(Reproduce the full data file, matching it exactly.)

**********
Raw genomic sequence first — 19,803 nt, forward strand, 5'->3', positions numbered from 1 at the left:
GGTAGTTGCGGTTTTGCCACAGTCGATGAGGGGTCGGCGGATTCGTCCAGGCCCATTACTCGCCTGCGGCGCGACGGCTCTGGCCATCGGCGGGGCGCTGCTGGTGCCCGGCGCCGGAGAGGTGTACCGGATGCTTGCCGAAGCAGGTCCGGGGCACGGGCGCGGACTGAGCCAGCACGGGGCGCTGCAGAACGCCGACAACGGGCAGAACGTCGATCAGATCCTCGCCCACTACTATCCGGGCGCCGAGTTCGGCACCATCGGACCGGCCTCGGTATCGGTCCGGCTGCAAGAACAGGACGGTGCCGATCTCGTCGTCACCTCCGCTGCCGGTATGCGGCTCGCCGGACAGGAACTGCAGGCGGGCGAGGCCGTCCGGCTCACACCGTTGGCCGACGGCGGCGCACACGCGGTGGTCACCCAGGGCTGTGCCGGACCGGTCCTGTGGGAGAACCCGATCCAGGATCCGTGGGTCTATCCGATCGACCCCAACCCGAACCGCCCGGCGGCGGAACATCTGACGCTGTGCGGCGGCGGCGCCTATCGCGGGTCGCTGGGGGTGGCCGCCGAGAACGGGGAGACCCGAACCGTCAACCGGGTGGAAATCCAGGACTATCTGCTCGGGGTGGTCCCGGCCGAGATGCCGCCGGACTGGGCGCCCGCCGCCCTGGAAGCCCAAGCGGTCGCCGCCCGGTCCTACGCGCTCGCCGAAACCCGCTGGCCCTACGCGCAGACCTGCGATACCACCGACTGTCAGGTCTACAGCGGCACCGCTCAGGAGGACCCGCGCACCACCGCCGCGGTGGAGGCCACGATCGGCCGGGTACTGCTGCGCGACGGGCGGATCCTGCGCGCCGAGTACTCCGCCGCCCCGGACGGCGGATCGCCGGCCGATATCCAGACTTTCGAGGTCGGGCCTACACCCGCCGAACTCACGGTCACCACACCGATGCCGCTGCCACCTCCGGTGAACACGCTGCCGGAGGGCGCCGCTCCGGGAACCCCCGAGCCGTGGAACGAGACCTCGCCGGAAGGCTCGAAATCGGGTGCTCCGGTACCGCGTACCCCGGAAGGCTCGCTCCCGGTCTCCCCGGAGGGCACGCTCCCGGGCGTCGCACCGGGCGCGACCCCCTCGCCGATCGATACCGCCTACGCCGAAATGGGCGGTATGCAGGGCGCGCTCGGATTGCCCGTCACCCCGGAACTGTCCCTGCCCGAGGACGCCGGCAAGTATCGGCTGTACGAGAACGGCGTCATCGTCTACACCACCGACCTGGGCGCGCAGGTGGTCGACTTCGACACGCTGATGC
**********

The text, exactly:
Raw genomic sequence first — 19,803 nt, forward strand, 5'->3', positions numbered from 1 at the left:
GGTAGTTGCGGTTTTGCCACAGTCGATGAGGGGTCGGCGGATTCGTCCAGGCCCATTACTCGCCTGCGGCGCGACGGCTCTGGCCATCGGCGGGGCGCTGCTGGTGCCCGGCGCCGGAGAGGTGTACCGGATGCTTGCCGAAGCAGGTCCGGGGCACGGGCGCGGACTGAGCCAGCACGGGGCGCTGCAGAACGCCGACAACGGGCAGAACGTCGATCAGATCCTCGCCCACTACTATCCGGGCGCCGAGTTCGGCACCATCGGACCGGCCTCGGTATCGGTCCGGCTGCAAGAACAGGACGGTGCCGATCTCGTCGTCACCTCCGCTGCCGGTATGCGGCTCGCCGGACAGGAACTGCAGGCGGGCGAGGCCGTCCGGCTCACACCGTTGGCCGACGGCGGCGCACACGCGGTGGTCACCCAGGGCTGTGCCGGACCGGTCCTGTGGGAGAACCCGATCCAGGATCCGTGGGTCTATCCGATCGACCCCAACCCGAACCGCCCGGCGGCGGAACATCTGACGCTGTGCGGCGGCGGCGCCTATCGCGGGTCGCTGGGGGTGGCCGCCGAGAACGGGGAGACCCGAACCGTCAACCGGGTGGAAATCCAGGACTATCTGCTCGGGGTGGTCCCGGCCGAGATGCCGCCGGACTGGGCGCCCGCCGCCCTGGAAGCCCAAGCGGTCGCCGCCCGGTCCTACGCGCTCGCCGAAACCCGCTGGCCCTACGCGCAGACCTGCGATACCACCGACTGTCAGGTCTACAGCGGCACCGCTCAGGAGGACCCGCGCACCACCGCCGCGGTGGAGGCCACGATCGGCCGGGTACTGCTGCGCGACGGGCGGATCCTGCGCGCCGAGTACTCCGCCGCCCCGGACGGCGGATCGCCGGCCGATATCCAGACTTTCGAGGTCGGGCCTACACCCGCCGAACTCACGGTCACCACACCGATGCCGCTGCCACCTCCGGTGAACACGCTGCCGGAGGGCGCCGCTCCGGGAACCCCCGAGCCGTGGAACGAGACCTCGCCGGAAGGCTCGAAATCGGGTGCTCCGGTACCGCGTACCCCGGAAGGCTCGCTCCCGGTCTCCCCGGAGGGCACGCTCCCGGGCGTCGCACCGGGCGCGACCCCCTCGCCGATCGATACCGCCTACGCCGAAATGGGCGGTATGCAGGGCGCGCTCGGATTGCCCGTCACCCCGGAACTGTCCCTGCCCGAGGACGCCGGCAAGTATCGGCTGTACGAGAACGGCGTCATCGTCTACACCACCGACCTGGGCGCGCAGGTGGTCGACTTCGACACGCTGATGC